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County grand jury gets to hear OKC bomb facts feds hid

On August 10, Oklahoma state Rep. Charles Key (R) visited Tom Valentine on Radio Free America. They discussed the Oklahoma County grand jury that was about to oen hearings on the Oklahoma city bombing. Carol Howe has since been cleared of federal charges against her. Tom's comments begin with a "Q" and Rep. Key's replies start with an "R".

Q. I understand that things are going along rather well. I had a report that you were on an Oklahoma city talk show and callers were asking questions about Carol Howe and how it might relate to the Oklahoma city grand jury which you naturally are responsible for. What are you expecting?

R. Well, there are going to be quite a few witnesses that will go before them, and I think they are going to learn a lot, and we are going to see a lot of eyebrows raised again.

It is interesting, if we go back a year or more, you've still got these federal officials denying they had any kind of prior knowledge, and it's interesting how fast a year has gone by and how much difference that has made.
Q. You do not get any special privileges on this, even though you were the leader of the petition drive to seat the grand jury, but are you satisfied with the way it is being handled so far?

R. Almost completely. There are a couple of things that happened that we are not too crazy about, actually we are very upset about, but those are just very recent. Oklahoma state law does not allow us to do certain things, so even though we would have liked to have had more of a role in choosing the jurors no one else had the legal right to be a part of that.

Now we could observe it, just like the press, the general public did, it was a public meeting, observable by the press and others like ourselves. But as far as interjecting anything, objecting to anything, we didn't have the legal right to do that.

Q. The way I understand, it, the grand jury's foreman has a great deal of power, and if the foreman is an aggressive person, they can get a lot done that the prosecutors may not like. Do we have someone who can be approached to be an aggressive grand jury foreman?

R. That's one of the questions, many of the questions that we are all very interested in regarding the personalities of these various jurors, the grand jury foreman is a woman in this case; she's hired just like anyone else is.

Q. Isn't there also an ambulance drover who may be willing to come forth and talk about what they knew because there were people that were in the bomb squad that were at the building before the bomb went off and then they had left?

R. that's what I understand, and we're waiting to see how that develops also, to see if that person will come forward, but there are a lot of people like that ambulance driver who know very, very damaging information to the government's position, and I expect we'll see more of those people come forward, and I hope that we do.

Q. You know the district attorney, Bill Macy, personally. Is he just very skeptical or is he really trying to protect the government?

R. Macy has been around a long time, and the more you have been in any kind of position, the more you know how to do that job well. I think Macy is a very good politician, and I don not necessarily mean that in a negative way, but in the negative sense I think he knows how to tell people what they want to hear.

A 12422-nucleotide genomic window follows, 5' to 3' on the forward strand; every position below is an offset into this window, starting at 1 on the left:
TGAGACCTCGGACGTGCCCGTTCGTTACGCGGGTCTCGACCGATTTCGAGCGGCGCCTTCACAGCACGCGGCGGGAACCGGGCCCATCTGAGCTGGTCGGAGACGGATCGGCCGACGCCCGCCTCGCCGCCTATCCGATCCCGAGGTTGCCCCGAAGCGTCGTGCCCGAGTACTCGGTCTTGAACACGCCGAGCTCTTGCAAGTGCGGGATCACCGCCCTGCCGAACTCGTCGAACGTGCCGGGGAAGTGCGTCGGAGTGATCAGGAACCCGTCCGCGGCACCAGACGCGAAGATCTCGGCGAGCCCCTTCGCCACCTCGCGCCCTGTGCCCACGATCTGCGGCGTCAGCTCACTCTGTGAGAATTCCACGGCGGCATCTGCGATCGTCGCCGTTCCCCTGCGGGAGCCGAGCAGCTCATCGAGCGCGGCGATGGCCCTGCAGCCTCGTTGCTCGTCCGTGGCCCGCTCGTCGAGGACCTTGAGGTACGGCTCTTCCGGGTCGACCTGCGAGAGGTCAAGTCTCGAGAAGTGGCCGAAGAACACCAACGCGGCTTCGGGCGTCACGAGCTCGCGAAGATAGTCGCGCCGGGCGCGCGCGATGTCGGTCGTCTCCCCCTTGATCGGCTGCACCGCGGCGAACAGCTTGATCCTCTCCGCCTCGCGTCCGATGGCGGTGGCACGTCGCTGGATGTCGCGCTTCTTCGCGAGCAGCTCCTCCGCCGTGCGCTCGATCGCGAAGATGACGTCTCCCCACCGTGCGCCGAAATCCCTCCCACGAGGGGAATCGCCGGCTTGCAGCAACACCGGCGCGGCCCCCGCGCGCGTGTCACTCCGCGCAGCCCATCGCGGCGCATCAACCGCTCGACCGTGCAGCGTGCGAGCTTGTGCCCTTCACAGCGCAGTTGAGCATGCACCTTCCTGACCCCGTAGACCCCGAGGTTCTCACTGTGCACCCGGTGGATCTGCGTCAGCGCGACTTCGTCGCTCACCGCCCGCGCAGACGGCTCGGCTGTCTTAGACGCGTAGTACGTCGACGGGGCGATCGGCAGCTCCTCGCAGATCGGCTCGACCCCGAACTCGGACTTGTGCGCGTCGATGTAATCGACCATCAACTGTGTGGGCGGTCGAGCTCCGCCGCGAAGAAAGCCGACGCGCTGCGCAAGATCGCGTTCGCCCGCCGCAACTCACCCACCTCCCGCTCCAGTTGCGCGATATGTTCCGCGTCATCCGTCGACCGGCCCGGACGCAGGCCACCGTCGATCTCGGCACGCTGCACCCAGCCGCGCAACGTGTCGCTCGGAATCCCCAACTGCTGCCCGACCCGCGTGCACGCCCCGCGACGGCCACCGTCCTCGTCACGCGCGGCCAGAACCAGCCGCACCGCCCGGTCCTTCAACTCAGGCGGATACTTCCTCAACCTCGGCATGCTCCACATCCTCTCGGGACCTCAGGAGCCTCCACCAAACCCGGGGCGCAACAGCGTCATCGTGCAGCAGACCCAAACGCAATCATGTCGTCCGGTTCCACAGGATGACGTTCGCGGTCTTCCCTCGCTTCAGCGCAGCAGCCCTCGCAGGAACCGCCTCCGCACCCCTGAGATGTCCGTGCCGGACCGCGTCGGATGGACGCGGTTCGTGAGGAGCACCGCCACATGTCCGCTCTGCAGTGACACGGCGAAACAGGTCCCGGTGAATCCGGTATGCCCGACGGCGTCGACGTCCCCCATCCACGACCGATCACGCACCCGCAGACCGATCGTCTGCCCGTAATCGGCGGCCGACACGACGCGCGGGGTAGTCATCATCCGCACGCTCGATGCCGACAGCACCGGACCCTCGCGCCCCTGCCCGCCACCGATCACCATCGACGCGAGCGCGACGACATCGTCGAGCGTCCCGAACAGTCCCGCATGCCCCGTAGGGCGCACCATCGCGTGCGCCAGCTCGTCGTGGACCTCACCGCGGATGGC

So we'll have to just keep watching him and be very cautions, and be ready to act if they do something to try to control or manipulate this grand jury proceeding.

Q. You are the only politician in the Oklahoma state Legislature I know of to take the Oklahoma City bombing to heart and try to do something. Does that leave you out dangling?

R. It really hasn't. It was thought to have been such at the very beginning, and frankly I did not size it up in my own mind to see if it was going to be political suicide or if it was going to be beneficial. I just did it because I thought it was the right thing to do. I had a lot of colleagues who told me they thought I really had shot myself in the foot.

Q. Those of us who don't live in Oklahoma city get the impression that Oklahoma city folds want to put this behind them and not deal with it. But I think it's jut the opposite. I think the city wants to know what's really happened.

R. That is the case, Tom, and it reflects what we are up against. We're up against the "powers that be,' the Establishment media, politicians who have access to that media and politicians who have a lot of power and by the grace of God we've gotten this far with the help of many people around this country.

As you know we've tried to raise money to hire people. No. 1, investigators to try to go out and gather the information as it needs to be gathered so it can be presented to a legal body like this grand jury. We've done a pretty good job but we need more people like that. This is a fight not just for Oklahomans. This is a fight for things we all hold dear and believe in which is freedom and justice and our Constitution and our form of government.

Q. How do people send in contributions for this effort?

R. We've got a toll-free number set up which they can call and get information including the address where they can send a donation. It's one of these new toll-free numbers, not 800 but 888, and it's 1-888-465-5278.